Finance Professionals Can Build on Blockchain for Success

May 1, 2019

By Rick Burke


When blockchain was introduced in 2008, it sounded more like something from science fiction than a practical application. More than a decade later, companies are testing blockchain-use cases and ubiquitous adoption across financial networks in the near future seems more probable. Although some organizations have been early adopters of distributed ledger technologies including blockchain, there is still disagreement – and confusion – about the best use cases for this technology. The terminology alone can be confusing. While all blockchains qualify as a distributed ledger technology, not every distributed ledger is a blockchain.  

This ambiguity surfaced in a survey conducted by TD Bank at the most recent Association for Financial Professionals Conference. The survey results showed that treasury and finance professionals are nearly evenly split on the top impacts of blockchain, although an overwhelming majority (90%) believes this technology will have some type of positive effect on the payments industry. When it comes to the technology’s specific capabilities and implications, finance professionals are divided: Blockchain will create stronger audit trails (29%), speed up payment processes (22%), improve efficiency of cross-border payments (21%) and reduce payments fraud (18%). 

Blockchain has several applications in the corporate world, from communicating with financial institutions to negotiating contracts with vendors or customers. Today, these operations are done in a manual and time-consuming way that means parties have to sign paperwork, send it back and forth between parties and, ultimately, have that contract recorded by all involved parties. This process leaves room for lost or deleted files and copies along with delays from slow mail delivery or scheduling in-person meetings for signatures. Because blockchains adds new data as blocks that are secured by cryptography, each entry or change during a contract negotiation done via blockchain would leave a “breadcrumb” of information that must be validated by all parties. This process creates a visible and chronological record of activities and adds process efficiency because participants in the blockchain can work on the contract simultaneously.

Reducing Risks, Faster Transactions

TD’s survey also revealed a conundrum in the treasury world: Faster and real-time payments are coming soon, but organizations still have obstacles to implement them. One is not having the technology resources to support these transactions or capital to spend on applications. While changes in the payments landscape present challenges for treasury practitioners, concerns about payments fraud/cybercrime tops that. In fact, 44% of corporate finance professionals named fraud as their top operational challenge, a 14% year-over-year increase.

As more companies increasingly rely on electronic financial records and transactions, it is no surprise that fraud and cybercrime are growing concerns. Organizations need to remain vigilant and “own” cybersecurity along with their financial institutions. Preventing fraud is an area where distributed ledger technologies and blockchain could benefit treasury and commercial finance. While no financial transaction (paper or electronic) is ironclad, blockchain leverages cryptography and requires many parties to agree to something before it occurs – say, moving money out of a bank account to pay a vendor or to fund foreign trade transaction. The requirement for multiple approvers and the cryptographically secured result can make it more difficult for “bad actors” to socially engineer fraud because they would need to impersonate several parties, while the technology itself can limit the ability of hackers.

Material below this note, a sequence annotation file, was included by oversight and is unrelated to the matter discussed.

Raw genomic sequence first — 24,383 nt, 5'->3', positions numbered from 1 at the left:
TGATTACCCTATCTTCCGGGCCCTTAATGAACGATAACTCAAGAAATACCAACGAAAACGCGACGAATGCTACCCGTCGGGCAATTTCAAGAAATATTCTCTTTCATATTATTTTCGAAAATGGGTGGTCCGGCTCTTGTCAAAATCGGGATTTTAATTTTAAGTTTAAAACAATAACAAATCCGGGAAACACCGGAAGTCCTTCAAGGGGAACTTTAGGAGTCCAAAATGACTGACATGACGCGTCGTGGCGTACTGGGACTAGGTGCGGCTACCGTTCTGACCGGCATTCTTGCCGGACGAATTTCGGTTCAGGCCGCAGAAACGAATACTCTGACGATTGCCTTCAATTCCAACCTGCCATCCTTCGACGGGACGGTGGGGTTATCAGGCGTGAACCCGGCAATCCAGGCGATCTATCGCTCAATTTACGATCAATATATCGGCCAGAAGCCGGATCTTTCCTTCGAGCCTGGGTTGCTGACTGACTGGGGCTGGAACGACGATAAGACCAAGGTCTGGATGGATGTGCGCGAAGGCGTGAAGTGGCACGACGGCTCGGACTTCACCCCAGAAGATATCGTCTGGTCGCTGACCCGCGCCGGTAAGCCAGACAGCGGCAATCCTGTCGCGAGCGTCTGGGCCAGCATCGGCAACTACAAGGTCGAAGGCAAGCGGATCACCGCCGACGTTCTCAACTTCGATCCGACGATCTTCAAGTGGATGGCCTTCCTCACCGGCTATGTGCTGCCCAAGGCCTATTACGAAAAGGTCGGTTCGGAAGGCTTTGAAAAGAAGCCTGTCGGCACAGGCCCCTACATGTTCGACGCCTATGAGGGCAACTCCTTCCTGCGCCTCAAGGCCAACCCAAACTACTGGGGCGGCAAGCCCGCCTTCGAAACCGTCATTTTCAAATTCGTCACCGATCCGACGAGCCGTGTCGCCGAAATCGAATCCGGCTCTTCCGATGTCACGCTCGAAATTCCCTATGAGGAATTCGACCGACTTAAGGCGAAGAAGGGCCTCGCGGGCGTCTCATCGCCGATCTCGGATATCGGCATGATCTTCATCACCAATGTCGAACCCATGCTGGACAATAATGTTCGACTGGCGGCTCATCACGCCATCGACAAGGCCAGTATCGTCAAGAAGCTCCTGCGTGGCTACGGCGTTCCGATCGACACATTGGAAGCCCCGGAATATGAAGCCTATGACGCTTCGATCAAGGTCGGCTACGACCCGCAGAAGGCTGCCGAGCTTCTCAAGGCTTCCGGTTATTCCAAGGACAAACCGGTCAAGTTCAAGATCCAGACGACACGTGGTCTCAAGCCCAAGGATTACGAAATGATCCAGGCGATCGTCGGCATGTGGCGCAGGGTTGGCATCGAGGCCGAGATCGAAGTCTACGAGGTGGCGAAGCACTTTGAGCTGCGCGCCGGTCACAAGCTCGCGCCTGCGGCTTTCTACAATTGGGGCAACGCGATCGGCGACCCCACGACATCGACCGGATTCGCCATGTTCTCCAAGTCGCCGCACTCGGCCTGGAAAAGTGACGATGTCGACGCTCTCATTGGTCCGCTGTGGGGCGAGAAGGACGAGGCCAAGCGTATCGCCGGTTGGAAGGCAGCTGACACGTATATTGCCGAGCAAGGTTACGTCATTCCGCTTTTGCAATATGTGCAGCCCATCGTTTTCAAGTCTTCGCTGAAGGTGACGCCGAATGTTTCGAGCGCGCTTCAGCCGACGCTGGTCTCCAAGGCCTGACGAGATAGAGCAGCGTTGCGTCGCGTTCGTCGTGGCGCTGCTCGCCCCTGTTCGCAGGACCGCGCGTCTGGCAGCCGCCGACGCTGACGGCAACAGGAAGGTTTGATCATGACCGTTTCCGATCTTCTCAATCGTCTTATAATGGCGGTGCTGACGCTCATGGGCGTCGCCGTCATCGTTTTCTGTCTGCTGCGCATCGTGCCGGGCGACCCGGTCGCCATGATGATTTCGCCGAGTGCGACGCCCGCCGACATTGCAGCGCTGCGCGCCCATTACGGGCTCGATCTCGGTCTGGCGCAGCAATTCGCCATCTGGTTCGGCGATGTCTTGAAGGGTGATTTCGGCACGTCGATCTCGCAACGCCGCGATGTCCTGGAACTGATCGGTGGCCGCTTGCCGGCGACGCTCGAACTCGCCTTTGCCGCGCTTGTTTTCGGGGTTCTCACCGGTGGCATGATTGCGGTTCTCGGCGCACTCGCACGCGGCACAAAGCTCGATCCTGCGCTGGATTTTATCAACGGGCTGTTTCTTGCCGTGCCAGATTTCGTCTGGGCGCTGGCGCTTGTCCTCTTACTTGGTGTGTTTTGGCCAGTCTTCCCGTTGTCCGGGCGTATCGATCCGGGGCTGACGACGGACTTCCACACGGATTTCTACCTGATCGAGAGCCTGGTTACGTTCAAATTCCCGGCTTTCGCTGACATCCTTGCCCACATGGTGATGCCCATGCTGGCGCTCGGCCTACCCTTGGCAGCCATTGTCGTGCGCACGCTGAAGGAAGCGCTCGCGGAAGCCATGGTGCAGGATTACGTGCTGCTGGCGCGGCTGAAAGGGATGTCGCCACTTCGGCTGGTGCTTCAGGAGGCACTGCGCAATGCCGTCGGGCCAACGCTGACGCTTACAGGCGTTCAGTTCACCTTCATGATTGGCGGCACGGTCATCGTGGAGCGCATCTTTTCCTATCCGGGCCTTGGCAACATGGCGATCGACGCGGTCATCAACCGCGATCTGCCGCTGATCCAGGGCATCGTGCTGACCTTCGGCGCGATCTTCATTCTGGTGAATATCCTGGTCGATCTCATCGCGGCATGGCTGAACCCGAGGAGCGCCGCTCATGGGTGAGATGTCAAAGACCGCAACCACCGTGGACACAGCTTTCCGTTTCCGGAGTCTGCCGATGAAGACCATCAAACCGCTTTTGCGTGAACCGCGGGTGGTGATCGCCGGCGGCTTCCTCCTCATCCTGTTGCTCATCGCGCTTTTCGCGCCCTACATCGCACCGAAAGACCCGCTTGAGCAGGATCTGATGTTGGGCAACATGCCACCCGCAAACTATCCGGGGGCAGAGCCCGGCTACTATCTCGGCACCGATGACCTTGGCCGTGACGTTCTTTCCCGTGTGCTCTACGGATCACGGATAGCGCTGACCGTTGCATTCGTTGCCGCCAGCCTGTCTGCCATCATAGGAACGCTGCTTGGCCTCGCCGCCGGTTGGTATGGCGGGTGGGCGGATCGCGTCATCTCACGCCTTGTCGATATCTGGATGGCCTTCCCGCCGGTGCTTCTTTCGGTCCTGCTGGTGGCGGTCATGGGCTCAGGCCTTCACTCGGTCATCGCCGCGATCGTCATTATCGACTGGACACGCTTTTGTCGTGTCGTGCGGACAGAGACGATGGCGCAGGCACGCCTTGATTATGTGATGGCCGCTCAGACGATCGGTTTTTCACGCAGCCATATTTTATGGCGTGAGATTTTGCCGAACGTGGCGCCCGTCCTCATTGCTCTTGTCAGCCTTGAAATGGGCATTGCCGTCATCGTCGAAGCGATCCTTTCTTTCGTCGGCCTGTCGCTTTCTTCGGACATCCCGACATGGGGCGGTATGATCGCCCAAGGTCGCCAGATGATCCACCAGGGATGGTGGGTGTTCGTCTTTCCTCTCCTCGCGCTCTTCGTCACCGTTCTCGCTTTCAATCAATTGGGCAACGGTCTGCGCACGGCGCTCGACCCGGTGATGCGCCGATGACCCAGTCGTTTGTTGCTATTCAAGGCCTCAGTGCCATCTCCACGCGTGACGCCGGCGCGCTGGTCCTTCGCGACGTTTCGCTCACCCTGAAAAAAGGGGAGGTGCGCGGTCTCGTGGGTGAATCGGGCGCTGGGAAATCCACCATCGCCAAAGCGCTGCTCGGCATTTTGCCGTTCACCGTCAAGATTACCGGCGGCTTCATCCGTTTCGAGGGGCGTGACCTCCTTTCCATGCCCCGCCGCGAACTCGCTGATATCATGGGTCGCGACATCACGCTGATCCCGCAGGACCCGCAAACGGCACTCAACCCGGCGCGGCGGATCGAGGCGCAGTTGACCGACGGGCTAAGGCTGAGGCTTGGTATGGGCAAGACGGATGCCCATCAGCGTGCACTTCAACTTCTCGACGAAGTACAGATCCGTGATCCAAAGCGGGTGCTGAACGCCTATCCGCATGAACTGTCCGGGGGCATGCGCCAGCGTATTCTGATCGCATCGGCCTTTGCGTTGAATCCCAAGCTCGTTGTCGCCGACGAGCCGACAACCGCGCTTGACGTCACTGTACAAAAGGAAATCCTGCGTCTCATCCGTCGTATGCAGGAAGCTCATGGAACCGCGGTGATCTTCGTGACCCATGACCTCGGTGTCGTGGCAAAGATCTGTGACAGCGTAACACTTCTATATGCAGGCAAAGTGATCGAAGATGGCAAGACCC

Cryptocurrency 

Cryptocurrencies have been viewed with some suspicion  by corporate practitioners because they do not have a set value backed by a legal tender. Their inherent volatility makes it difficult to use for large-dollar payments between trading partners. The recently launched bank-specific coin forces a “dollar-for-dollar” value that alleviates some of that concern, although the coin does not have value outside of that particular institution. As a result, corporate treasury professionals, who already typically use multiple types of payment methods for vendors and customers, are unlikely to rush to use two, three or more bank-specific cryptocurrencies. In all likelihood, these bank-specific options will help finance professionals understand the value of employing blockchain or other distributed ledgers, but likely won’t influence mass distribution.

Over time, central governments may develop “fiat cryptocurrencies,” meaning they would be government-backed. This is a bit of an oxymoron for many as the idea of a cryptocurrency is that the network provides the trust between parties instead of a central player. The pro of a fiat currency is strength of the backing entity, but the downside is that the cryptocurrency may be limited by the central agency’s jurisdictional authority, limiting it to domestic transactions. Once this oversight is in place, sending currency via blockchain could create operating efficiencies for corporate and speed up the transfer of funds. 

Technology undeniably is influencing the way treasury departments operate and move money; and, whether used for data collection and distribution, tracking contracts or sending payments, blockchain’s biggest benefit is that it provides a single source of truth. With more time and a deeper knowledge base, finance professionals could find that this “techie” concept offers a tangible benefit to business.  TSL


About the Author

Rick Burke is head of Corporate Products & Services, TD Bank.